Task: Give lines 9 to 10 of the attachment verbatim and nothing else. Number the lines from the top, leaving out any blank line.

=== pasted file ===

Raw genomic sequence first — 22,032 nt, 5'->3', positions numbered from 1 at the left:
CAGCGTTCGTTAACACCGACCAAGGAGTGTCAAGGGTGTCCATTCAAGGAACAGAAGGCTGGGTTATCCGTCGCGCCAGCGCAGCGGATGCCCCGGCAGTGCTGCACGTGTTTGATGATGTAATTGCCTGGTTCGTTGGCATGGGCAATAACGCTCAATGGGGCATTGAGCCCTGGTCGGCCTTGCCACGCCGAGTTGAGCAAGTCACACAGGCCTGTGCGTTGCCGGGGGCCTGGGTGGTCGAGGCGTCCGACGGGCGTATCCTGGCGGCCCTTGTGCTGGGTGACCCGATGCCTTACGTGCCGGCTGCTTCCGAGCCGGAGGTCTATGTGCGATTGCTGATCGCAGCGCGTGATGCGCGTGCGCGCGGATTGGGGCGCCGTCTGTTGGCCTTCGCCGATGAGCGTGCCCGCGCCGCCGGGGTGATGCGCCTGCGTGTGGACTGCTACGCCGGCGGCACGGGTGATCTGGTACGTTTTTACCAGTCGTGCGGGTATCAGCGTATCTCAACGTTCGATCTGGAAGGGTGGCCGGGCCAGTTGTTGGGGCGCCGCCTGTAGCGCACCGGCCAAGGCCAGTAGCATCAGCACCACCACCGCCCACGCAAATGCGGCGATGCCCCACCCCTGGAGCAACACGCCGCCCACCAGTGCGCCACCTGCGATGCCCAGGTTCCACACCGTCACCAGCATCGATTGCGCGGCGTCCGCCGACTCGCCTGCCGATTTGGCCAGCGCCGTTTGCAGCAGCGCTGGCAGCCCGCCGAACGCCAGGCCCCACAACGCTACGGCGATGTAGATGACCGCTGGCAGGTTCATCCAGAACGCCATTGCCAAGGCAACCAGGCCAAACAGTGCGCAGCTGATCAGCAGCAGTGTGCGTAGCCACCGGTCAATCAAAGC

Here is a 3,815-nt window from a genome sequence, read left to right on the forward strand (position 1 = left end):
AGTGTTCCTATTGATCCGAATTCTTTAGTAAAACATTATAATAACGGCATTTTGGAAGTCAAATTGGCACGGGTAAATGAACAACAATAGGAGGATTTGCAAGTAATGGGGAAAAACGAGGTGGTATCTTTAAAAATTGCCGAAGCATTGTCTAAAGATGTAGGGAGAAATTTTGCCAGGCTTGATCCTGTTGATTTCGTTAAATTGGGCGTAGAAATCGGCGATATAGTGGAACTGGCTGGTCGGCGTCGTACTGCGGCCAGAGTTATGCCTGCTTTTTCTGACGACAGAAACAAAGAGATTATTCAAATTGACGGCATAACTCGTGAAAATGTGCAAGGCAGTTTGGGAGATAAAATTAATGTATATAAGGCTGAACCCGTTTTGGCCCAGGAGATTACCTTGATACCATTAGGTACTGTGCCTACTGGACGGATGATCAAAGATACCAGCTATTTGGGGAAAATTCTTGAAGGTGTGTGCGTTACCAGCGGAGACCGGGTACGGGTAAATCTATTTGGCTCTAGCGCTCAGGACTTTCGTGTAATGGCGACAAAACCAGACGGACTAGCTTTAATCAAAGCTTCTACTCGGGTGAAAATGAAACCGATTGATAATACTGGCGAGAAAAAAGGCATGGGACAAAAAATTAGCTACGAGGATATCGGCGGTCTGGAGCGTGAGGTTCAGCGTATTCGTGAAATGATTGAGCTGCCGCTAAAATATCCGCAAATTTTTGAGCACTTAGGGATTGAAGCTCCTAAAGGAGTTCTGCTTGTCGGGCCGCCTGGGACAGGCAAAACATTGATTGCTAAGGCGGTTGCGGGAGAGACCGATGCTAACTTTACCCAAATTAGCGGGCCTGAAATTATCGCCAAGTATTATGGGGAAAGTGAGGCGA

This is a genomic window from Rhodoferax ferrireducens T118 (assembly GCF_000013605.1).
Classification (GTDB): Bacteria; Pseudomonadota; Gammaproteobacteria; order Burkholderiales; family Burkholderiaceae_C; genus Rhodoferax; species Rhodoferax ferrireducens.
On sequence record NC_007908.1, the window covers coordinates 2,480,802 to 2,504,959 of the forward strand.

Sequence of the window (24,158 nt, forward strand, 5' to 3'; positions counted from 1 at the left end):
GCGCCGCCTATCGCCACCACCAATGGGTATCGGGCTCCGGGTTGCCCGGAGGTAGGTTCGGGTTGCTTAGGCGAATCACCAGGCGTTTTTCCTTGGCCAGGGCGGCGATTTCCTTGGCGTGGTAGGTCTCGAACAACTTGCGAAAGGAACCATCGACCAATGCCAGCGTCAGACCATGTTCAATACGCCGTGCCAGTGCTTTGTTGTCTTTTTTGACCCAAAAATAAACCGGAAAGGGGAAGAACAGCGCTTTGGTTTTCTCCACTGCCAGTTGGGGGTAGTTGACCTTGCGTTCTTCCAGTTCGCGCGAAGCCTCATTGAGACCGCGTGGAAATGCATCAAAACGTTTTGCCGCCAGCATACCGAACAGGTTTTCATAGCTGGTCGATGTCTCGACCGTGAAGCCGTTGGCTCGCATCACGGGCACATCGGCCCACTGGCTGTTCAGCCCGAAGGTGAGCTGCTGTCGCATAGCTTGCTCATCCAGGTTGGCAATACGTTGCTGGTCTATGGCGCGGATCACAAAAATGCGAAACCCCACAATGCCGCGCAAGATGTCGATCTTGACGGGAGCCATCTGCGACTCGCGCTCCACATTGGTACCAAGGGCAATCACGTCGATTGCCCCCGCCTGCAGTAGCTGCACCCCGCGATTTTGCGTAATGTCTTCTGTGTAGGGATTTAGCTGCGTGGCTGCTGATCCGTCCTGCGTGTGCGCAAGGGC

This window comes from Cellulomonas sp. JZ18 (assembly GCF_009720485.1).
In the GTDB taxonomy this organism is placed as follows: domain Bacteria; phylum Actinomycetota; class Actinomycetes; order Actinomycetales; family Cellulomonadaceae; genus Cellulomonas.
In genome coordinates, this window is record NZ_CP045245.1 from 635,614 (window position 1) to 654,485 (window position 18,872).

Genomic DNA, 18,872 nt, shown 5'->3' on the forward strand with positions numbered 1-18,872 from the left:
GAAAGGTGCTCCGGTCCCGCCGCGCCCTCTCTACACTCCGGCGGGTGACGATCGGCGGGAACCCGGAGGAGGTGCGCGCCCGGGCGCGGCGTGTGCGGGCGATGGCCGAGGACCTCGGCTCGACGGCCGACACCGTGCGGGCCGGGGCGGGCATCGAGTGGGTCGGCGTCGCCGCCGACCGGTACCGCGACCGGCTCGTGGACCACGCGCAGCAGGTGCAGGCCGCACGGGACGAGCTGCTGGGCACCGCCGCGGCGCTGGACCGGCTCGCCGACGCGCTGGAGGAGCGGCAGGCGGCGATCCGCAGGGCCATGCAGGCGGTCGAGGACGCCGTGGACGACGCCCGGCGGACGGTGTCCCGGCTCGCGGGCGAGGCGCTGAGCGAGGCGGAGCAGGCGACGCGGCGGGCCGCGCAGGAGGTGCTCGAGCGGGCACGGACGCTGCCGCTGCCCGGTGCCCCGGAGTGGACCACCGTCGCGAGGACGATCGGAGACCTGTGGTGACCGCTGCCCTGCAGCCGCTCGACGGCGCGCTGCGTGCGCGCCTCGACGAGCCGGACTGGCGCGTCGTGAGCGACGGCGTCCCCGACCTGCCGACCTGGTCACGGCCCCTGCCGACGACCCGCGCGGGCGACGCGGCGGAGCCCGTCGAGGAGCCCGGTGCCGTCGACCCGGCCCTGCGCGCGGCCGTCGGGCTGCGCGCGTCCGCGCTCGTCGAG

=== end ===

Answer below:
GCGCCGCCTATCGCCACCACCAATGGGTATCGGGCTCCGGGTTGCCCGGAGGTAGGTTCGGGTTGCTTAGGCGAATCACCAGGCGTTTTTCCTTGGCCAGGGCGGCGATTTCCTTGGCGTGGTAGGTCTCGAACAACTTGCGAAAGGAACCATCGACCAATGCCAGCGTCAGACCATGTTCAATACGCCGTGCCAGTGCTTTGTTGTCTTTTTTGACCCAAAAATAAACCGGAAAGGGGAAGAACAGCGCTTTGGTTTTCTCCACTGCCAGTTGGGGGTAGTTGACCTTGCGTTCTTCCAGTTCGCGCGAAGCCTCATTGAGACCGCGTGGAAATGCATCAAAACGTTTTGCCGCCAGCATACCGAACAGGTTTTCATAGCTGGTCGATGTCTCGACCGTGAAGCCGTTGGCTCGCATCACGGGCACATCGGCCCACTGGCTGTTCAGCCCGAAGGTGAGCTGCTGTCGCATAGCTTGCTCATCCAGGTTGGCAATACGTTGCTGGTCTATGGCGCGGATCACAAAAATGCGAAACCCCACAATGCCGCGCAAGATGTCGATCTTGACGGGAGCCATCTGCGACTCGCGCTCCACATTGGTACCAAGGGCAATCACGTCGATTGCCCCCGCCTGCAGTAGCTGCACCCCGCGATTTTGCGTAATGTCTTCTGTGTAGGGATTTAGCTGCGTGGCTGCTGATCCGTCCTGCGTGTGCGCAAGGGC

This window comes from Cellulomonas sp. JZ18 (assembly GCF_009720485.1).